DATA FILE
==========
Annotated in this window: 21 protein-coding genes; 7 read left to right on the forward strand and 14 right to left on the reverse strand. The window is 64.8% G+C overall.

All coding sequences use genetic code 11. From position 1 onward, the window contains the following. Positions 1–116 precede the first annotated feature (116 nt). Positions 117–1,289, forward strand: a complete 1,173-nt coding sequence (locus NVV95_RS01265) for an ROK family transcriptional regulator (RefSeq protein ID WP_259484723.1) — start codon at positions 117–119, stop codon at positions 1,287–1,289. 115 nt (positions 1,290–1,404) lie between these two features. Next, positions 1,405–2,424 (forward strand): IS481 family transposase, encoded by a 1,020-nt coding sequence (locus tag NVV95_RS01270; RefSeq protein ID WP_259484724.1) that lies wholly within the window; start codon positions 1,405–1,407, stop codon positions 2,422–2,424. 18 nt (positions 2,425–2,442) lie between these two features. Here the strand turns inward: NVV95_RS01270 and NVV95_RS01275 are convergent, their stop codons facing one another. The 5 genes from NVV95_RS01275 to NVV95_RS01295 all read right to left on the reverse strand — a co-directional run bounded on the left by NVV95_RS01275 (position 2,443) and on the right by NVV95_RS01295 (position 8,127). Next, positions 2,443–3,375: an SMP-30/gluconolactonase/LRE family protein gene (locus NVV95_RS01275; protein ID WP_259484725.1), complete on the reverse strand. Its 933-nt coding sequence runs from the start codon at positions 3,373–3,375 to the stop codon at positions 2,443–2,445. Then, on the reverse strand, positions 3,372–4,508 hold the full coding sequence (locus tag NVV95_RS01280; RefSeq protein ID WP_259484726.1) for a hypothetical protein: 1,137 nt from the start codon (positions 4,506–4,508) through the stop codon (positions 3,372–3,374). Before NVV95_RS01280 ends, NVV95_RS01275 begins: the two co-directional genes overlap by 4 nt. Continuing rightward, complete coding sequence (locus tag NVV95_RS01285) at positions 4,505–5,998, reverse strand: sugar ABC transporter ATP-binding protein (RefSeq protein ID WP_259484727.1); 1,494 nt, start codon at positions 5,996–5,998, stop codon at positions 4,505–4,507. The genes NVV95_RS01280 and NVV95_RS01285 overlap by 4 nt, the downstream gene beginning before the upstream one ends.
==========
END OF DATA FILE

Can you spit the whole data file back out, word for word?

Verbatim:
Annotated in this window: 21 protein-coding genes; 7 read left to right on the forward strand and 14 right to left on the reverse strand. The window is 64.8% G+C overall.

All coding sequences use genetic code 11. From position 1 onward, the window contains the following. Positions 1–116 precede the first annotated feature (116 nt). Positions 117–1,289, forward strand: a complete 1,173-nt coding sequence (locus NVV95_RS01265) for an ROK family transcriptional regulator (RefSeq protein ID WP_259484723.1) — start codon at positions 117–119, stop codon at positions 1,287–1,289. 115 nt (positions 1,290–1,404) lie between these two features. Next, positions 1,405–2,424 (forward strand): IS481 family transposase, encoded by a 1,020-nt coding sequence (locus tag NVV95_RS01270; RefSeq protein ID WP_259484724.1) that lies wholly within the window; start codon positions 1,405–1,407, stop codon positions 2,422–2,424. 18 nt (positions 2,425–2,442) lie between these two features. Here the strand turns inward: NVV95_RS01270 and NVV95_RS01275 are convergent, their stop codons facing one another. The 5 genes from NVV95_RS01275 to NVV95_RS01295 all read right to left on the reverse strand — a co-directional run bounded on the left by NVV95_RS01275 (position 2,443) and on the right by NVV95_RS01295 (position 8,127). Next, positions 2,443–3,375: an SMP-30/gluconolactonase/LRE family protein gene (locus NVV95_RS01275; protein ID WP_259484725.1), complete on the reverse strand. Its 933-nt coding sequence runs from the start codon at positions 3,373–3,375 to the stop codon at positions 2,443–2,445. Then, on the reverse strand, positions 3,372–4,508 hold the full coding sequence (locus tag NVV95_RS01280; RefSeq protein ID WP_259484726.1) for a hypothetical protein: 1,137 nt from the start codon (positions 4,506–4,508) through the stop codon (positions 3,372–3,374). Before NVV95_RS01280 ends, NVV95_RS01275 begins: the two co-directional genes overlap by 4 nt. Continuing rightward, complete coding sequence (locus tag NVV95_RS01285) at positions 4,505–5,998, reverse strand: sugar ABC transporter ATP-binding protein (RefSeq protein ID WP_259484727.1); 1,494 nt, start codon at positions 5,996–5,998, stop codon at positions 4,505–4,507. The genes NVV95_RS01280 and NVV95_RS01285 overlap by 4 nt, the downstream gene beginning before the upstream one ends.